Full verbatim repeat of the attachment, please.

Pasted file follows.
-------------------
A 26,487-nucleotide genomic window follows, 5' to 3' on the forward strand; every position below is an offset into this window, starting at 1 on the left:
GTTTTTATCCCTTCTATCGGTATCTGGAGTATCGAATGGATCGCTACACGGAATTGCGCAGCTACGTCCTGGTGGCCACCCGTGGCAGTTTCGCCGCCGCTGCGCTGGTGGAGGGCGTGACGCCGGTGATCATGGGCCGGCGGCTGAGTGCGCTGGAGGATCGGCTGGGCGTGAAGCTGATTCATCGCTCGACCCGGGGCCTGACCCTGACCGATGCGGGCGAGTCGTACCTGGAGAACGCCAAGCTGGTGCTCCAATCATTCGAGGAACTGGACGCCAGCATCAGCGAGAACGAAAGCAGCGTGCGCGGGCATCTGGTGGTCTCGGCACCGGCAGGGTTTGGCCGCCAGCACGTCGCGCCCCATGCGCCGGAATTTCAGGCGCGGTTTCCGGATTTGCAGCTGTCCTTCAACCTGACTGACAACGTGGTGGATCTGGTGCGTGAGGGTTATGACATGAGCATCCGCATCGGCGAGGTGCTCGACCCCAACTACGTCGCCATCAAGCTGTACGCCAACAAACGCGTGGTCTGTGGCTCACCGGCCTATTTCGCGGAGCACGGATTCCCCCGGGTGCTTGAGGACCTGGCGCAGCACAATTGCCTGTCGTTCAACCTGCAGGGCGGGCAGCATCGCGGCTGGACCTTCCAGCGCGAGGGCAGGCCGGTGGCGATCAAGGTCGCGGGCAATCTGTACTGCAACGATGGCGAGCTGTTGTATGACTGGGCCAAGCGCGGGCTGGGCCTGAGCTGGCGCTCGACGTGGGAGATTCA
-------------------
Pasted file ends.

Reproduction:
A 26,487-nucleotide genomic window follows, 5' to 3' on the forward strand; every position below is an offset into this window, starting at 1 on the left:
GTTTTTATCCCTTCTATCGGTATCTGGAGTATCGAATGGATCGCTACACGGAATTGCGCAGCTACGTCCTGGTGGCCACCCGTGGCAGTTTCGCCGCCGCTGCGCTGGTGGAGGGCGTGACGCCGGTGATCATGGGCCGGCGGCTGAGTGCGCTGGAGGATCGGCTGGGCGTGAAGCTGATTCATCGCTCGACCCGGGGCCTGACCCTGACCGATGCGGGCGAGTCGTACCTGGAGAACGCCAAGCTGGTGCTCCAATCATTCGAGGAACTGGACGCCAGCATCAGCGAGAACGAAAGCAGCGTGCGCGGGCATCTGGTGGTCTCGGCACCGGCAGGGTTTGGCCGCCAGCACGTCGCGCCCCATGCGCCGGAATTTCAGGCGCGGTTTCCGGATTTGCAGCTGTCCTTCAACCTGACTGACAACGTGGTGGATCTGGTGCGTGAGGGTTATGACATGAGCATCCGCATCGGCGAGGTGCTCGACCCCAACTACGTCGCCATCAAGCTGTACGCCAACAAACGCGTGGTCTGTGGCTCACCGGCCTATTTCGCGGAGCACGGATTCCCCCGGGTGCTTGAGGACCTGGCGCAGCACAATTGCCTGTCGTTCAACCTGCAGGGCGGGCAGCATCGCGGCTGGACCTTCCAGCGCGAGGGCAGGCCGGTGGCGATCAAGGTCGCGGGCAATCTGTACTGCAACGATGGCGAGCTGTTGTATGACTGGGCCAAGCGCGGGCTGGGCCTGAGCTGGCGCTCGACGTGGGAGATTCA